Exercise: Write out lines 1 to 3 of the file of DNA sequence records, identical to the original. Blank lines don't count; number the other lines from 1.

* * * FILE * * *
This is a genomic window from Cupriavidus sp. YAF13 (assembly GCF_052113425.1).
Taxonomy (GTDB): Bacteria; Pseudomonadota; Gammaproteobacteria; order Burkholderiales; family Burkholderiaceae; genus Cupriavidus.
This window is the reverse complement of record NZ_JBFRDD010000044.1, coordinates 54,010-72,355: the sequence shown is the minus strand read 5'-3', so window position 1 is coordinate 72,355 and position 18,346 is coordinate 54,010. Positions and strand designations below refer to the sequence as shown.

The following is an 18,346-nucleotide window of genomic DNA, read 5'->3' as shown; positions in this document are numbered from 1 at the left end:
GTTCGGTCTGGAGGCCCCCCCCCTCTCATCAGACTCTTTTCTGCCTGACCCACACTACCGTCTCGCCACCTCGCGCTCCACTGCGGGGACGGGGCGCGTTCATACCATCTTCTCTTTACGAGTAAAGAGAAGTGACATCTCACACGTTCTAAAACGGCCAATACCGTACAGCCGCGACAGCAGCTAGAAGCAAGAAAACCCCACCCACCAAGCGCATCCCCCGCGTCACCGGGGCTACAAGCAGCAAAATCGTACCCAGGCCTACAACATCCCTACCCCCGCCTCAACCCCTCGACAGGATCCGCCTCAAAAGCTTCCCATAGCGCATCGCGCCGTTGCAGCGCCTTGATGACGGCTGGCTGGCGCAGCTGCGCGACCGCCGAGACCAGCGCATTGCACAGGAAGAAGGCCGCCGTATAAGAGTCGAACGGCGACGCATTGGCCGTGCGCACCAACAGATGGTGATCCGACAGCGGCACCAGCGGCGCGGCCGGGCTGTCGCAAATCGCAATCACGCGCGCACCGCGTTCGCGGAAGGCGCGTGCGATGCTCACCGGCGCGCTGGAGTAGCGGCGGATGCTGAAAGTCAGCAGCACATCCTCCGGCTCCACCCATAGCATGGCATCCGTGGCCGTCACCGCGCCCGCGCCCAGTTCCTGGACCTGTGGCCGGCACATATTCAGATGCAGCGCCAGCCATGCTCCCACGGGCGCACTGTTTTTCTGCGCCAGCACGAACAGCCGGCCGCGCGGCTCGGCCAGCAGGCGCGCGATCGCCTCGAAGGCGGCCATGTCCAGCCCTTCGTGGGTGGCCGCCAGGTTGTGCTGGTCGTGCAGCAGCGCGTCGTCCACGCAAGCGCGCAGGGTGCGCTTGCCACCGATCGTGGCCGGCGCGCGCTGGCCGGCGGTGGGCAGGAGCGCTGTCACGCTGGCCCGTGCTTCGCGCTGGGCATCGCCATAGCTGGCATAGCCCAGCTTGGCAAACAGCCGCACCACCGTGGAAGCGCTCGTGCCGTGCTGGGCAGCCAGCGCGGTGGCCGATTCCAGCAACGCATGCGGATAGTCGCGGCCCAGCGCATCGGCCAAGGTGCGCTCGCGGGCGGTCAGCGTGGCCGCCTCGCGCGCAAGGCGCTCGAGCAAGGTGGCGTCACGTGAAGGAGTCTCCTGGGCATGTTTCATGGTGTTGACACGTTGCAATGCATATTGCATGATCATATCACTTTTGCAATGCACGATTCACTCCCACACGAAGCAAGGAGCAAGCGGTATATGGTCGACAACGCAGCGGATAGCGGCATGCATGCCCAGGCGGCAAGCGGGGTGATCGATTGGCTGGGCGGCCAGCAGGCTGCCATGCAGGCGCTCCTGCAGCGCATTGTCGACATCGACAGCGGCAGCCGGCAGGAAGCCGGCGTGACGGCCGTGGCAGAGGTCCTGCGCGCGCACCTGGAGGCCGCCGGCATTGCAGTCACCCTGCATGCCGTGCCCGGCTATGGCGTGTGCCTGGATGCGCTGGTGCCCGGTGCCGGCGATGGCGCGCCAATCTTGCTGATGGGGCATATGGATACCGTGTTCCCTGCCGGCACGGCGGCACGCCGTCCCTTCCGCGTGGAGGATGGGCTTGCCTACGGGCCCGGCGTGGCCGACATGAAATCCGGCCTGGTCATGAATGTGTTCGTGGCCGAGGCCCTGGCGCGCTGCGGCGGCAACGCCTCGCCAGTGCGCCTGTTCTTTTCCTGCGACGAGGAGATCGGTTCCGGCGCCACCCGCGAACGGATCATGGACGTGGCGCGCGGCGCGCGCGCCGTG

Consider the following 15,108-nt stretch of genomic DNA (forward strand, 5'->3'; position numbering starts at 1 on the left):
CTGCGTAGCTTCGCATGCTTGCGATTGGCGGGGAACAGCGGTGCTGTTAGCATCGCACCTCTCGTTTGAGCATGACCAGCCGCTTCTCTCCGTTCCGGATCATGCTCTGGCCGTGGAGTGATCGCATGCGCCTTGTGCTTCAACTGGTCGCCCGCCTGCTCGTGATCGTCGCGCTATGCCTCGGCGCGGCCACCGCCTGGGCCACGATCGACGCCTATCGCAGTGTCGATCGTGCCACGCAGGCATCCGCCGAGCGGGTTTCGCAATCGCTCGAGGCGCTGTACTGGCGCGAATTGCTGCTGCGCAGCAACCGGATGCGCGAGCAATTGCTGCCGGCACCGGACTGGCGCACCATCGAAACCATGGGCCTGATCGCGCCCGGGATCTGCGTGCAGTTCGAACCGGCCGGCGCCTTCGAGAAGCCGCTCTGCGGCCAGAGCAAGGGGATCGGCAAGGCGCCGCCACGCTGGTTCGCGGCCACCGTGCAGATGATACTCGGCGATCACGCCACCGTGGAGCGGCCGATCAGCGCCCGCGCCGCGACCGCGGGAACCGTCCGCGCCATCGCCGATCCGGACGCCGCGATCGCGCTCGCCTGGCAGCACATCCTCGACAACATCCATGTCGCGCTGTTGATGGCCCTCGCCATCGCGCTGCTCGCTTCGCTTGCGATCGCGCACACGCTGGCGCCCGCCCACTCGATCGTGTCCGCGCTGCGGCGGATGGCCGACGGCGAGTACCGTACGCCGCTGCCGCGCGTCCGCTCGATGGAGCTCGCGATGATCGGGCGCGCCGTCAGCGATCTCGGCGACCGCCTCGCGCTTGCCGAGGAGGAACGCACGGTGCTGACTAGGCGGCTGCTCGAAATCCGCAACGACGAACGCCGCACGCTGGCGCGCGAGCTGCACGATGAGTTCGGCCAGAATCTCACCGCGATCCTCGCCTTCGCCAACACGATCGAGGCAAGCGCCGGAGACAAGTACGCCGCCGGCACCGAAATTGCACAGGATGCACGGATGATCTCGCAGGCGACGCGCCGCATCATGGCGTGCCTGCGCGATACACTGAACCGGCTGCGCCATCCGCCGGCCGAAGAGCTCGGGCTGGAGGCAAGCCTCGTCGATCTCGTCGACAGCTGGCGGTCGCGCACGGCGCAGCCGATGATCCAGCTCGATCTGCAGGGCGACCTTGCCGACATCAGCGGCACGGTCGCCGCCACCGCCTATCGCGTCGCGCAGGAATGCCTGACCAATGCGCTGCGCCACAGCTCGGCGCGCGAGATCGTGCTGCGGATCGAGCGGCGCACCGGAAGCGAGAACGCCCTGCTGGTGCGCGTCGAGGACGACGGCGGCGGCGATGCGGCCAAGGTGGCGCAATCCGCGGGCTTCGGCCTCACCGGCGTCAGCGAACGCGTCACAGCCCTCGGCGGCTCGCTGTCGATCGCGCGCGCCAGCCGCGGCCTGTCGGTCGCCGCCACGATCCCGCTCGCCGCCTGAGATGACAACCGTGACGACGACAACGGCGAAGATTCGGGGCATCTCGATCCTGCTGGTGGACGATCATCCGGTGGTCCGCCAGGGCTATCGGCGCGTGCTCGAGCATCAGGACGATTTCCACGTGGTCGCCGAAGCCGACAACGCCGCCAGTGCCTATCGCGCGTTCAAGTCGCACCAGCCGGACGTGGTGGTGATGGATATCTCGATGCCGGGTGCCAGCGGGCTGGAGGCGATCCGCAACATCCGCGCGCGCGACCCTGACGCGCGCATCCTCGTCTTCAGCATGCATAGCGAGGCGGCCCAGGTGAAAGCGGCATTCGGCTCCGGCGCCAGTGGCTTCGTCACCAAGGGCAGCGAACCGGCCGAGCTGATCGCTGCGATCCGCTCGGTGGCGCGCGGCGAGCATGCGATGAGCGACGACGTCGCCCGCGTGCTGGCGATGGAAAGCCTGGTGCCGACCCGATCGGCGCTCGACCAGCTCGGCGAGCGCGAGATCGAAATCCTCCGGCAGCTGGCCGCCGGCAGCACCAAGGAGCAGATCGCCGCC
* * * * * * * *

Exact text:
This is a genomic window from Cupriavidus sp. YAF13 (assembly GCF_052113425.1).
Taxonomy (GTDB): Bacteria; Pseudomonadota; Gammaproteobacteria; order Burkholderiales; family Burkholderiaceae; genus Cupriavidus.
This window is the reverse complement of record NZ_JBFRDD010000044.1, coordinates 54,010-72,355: the sequence shown is the minus strand read 5'-3', so window position 1 is coordinate 72,355 and position 18,346 is coordinate 54,010. Positions and strand designations below refer to the sequence as shown.